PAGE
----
A reader bought this box of condoms from her local Safeway, and she says this sticker was underneath the outer packaging. People be freaky, but is there anyone who would want a raw chicken condom that you have to keep frozen until use? (Meh, probably.) [More]
Yesterday the USDA announced new poultry safety rules intended to slightly reduce the number of poisonings annually from salmonella and campylobacter. An agency official says that the new rules should prevent about 65,000 cases of food sickness a year, which is only a fraction of the over a million cases annually. However, most of the other food products that contribute to that number fall under FDA regulation, so the USDA can’t say anything. “This is something we can do, so we’re doing it,” the spokesman told the Los Angeles Times. [More]
We’re gonna say “nope.” But since we’re all here, let’s look at the recent New York Times article over the subject and consider whether the current “chicken boomlet” is right for you.
China is itching to sell their processed chickens directly to the U.S. market, an idea that doesn’t exactly thrill our regulators or representatives. Congress banned the import of processed Chinese chickens in 2007, ruffling Beijing’s feathers to the point where they’re now considering a retaliatory ban on U.S. chickens. Since we’re in a recession and Congress doesn’t want domestic chicken exporters to lose over a half-billion dollars next year, they may let the Chinese chickens come here to roost.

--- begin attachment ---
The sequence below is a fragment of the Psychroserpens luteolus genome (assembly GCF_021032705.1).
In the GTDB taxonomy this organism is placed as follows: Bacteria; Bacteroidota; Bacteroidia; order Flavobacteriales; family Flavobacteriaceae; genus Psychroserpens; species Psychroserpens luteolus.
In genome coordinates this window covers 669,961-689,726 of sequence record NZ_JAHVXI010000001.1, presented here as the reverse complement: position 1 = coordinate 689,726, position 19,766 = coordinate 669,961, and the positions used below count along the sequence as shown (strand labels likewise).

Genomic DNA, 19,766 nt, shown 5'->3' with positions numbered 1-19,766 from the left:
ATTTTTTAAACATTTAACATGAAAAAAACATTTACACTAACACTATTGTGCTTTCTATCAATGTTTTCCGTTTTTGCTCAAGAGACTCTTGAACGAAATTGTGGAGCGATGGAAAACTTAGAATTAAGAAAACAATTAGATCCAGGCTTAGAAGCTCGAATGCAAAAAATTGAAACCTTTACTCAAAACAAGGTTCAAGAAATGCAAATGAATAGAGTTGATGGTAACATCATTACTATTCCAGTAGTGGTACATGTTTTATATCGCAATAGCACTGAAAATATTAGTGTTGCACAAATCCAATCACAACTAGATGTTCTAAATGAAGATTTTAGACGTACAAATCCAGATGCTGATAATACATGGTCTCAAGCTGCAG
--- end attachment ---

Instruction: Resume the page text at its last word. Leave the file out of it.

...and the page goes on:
Do you like overpaying for salt and water? Then “100% All Natural” chicken breasts might be for you! Just look for the labels that boast “enhanced with up to 15% chicken broth,” and you can be sure you’re overpaying for the saltiest, most water-logged chicken that industrial food processors can design. So how does all that chicken water get into the chickens, you ask? Hit the jump for the delightfully graphic description…
HomegrownEvolution.com is sort of a simplified Instructables for people interested in “mead making, beer brewing, bread baking, urban poultry raising, container planting, pirate gardening, foraging, pickling,” and more, according to Cool Tools. We have a feeling “pirate gardening” isn’t as fun as it sounds.
BUH-KAW! Tyson’s five-pound bag of frozen chicken wings is now Tyson’s four-pound bag of frozen chicken wings.
Pet food tainted with melamine may have been consumed by up to 20 million chickens destined for your dinner plate. The federal government is not taking the matter lightly. The USDA, FDA, and EPA are conducting a risk assessment to determine if the chicken is safe for human consumption. Until the assessment is complete, the USDA will not issue the poultry a seal of inspection, which is required for the meat to be sold commercially. The results of the assessment should be announced early next week.
The Agriculture Department’s Food Safety and Inspection Service said Thursday that no evidence indicated any harm to humans from chicken or pork that had entered the market after having eaten melamine-contaminated feed.
— CAREY GREENBERG-BERGER